No-Fault Insurer Cannot Refuse to Pay for Attendant Care Based on Not Having Provider's Taxpayer Identification Number
Foster Swift No-Fault E-News
November 15, 2011
In an Opinion and Order dated October 20, 2011, the U.S. District Court for the Eastern District of Michigan (Southern Division) granted summary judgment against a no-fault insurer's defense that it needed the taxpayer identification number (TIN) of the attendant care provider in order to have received "reasonable proof" under MCL 500.5142(2). Bajraszewski v. Allstate Insurance Co., 2011 WL 5008360 (E.D. Mich.)
Plaintiff was seriously injured in a motor vehicle accident in 2002 and required attendant care, which family members provided. Defendant reimbursed Plaintiff for the care until 2010, when it contended it needed the taxpayer identification number (TIN) of the provider in order to comply with federal tax reporting requirements. It was undisputed that the insurer had otherwise received reasonable proof of the fact and amount of the attendant care expenses.
The Court ruled that the insurer had no reporting requirements under the federal tax code because the payments did not constitute income to the Plaintiff and the insurer was not the care giver's employer. Although the insurer could be liable for withholding taxes if it knew that the Plaintiff did not intend to withhold taxes from the care giver, the Court found that there was no evidence that the Plaintiff would do that. Thus the care giver's TIN was not part of the "reasonable proof" that the Defendant needed, and summary judgment was warranted in favor of the Plaintiff.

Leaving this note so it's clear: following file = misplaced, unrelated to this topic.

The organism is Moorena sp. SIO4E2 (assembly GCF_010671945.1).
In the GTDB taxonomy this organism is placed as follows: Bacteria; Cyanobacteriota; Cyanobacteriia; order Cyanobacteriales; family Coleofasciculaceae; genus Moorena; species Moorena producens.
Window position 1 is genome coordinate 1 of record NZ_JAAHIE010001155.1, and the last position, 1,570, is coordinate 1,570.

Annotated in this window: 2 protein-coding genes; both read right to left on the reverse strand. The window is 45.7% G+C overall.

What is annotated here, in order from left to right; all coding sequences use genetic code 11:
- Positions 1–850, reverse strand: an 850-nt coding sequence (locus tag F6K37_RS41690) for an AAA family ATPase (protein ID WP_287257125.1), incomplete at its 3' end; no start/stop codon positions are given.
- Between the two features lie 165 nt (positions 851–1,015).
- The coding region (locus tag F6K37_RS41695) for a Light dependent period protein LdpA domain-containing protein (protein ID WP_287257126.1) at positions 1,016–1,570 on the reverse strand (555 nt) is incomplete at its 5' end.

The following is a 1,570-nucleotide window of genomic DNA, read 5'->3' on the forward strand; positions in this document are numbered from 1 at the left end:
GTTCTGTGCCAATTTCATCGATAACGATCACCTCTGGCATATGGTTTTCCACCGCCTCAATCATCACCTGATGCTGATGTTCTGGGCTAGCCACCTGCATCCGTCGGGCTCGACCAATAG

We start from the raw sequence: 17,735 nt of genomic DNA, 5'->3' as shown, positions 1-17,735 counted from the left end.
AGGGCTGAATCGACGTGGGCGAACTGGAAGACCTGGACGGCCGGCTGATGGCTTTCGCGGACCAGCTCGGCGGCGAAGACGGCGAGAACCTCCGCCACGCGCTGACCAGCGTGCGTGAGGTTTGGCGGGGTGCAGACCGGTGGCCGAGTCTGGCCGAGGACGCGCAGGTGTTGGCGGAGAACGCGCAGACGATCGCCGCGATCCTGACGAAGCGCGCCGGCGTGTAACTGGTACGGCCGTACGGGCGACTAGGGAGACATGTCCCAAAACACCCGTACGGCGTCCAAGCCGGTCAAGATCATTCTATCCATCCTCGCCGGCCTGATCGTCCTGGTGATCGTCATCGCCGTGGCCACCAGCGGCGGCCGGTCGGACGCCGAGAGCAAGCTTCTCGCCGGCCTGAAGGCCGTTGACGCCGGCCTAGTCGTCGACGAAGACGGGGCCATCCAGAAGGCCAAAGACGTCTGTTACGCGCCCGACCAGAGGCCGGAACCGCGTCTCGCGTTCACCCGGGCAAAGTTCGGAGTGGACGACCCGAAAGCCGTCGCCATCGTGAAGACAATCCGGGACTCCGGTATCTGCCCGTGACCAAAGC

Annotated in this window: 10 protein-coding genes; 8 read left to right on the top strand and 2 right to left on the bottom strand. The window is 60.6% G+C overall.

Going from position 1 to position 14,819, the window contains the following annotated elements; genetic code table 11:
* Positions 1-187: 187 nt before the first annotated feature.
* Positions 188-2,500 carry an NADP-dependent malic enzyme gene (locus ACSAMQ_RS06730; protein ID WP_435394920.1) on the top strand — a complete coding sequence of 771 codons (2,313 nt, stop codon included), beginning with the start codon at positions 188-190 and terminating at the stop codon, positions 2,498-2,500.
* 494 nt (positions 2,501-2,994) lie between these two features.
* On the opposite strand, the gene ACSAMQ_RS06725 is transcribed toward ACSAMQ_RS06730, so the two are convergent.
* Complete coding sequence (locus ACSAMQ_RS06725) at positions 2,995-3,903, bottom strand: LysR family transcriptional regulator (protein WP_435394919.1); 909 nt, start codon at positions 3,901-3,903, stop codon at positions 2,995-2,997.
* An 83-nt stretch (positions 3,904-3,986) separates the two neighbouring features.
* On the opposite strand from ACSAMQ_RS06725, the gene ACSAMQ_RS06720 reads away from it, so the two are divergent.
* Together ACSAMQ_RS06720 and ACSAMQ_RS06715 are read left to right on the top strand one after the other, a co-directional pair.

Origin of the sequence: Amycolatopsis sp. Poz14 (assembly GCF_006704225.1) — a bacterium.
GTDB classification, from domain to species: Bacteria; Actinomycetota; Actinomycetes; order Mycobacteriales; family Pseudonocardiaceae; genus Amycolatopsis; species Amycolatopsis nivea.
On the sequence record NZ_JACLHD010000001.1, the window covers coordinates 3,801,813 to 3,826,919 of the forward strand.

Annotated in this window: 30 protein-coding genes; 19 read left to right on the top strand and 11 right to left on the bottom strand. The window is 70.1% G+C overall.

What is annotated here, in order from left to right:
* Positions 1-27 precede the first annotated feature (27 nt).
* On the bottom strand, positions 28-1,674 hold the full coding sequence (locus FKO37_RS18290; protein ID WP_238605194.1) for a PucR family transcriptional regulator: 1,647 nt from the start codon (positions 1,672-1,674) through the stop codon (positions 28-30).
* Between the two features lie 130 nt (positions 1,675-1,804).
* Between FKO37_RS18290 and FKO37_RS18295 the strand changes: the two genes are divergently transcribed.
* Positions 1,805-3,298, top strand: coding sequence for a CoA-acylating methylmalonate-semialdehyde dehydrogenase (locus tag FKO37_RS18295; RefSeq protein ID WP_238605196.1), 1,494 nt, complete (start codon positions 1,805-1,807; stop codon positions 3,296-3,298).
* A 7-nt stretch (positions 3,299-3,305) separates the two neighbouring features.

Since the record did not contain information on the amount of attendant care expenses or the amount of penalty interest being claimed, additional time was given to Plaintiff to submit that information and to Defendant to file objections.
This case is important because it clarifies that an insurer that withholds attendant care payments until it receives the care giver's TIN cannot be confident that it will not be exposed to penalty interest and perhaps attorney fees. The insurer might, on the other hand, have a good faith defense if the tax authorities were to assert that it failed in its obligation to report payments based on not having the care giver's TIN.
For details concerning the relevant sections of the tax code, the reader is referred to the body of the Court's Opinion and Order. (Link to the Court's Opinion and Order is no longer active)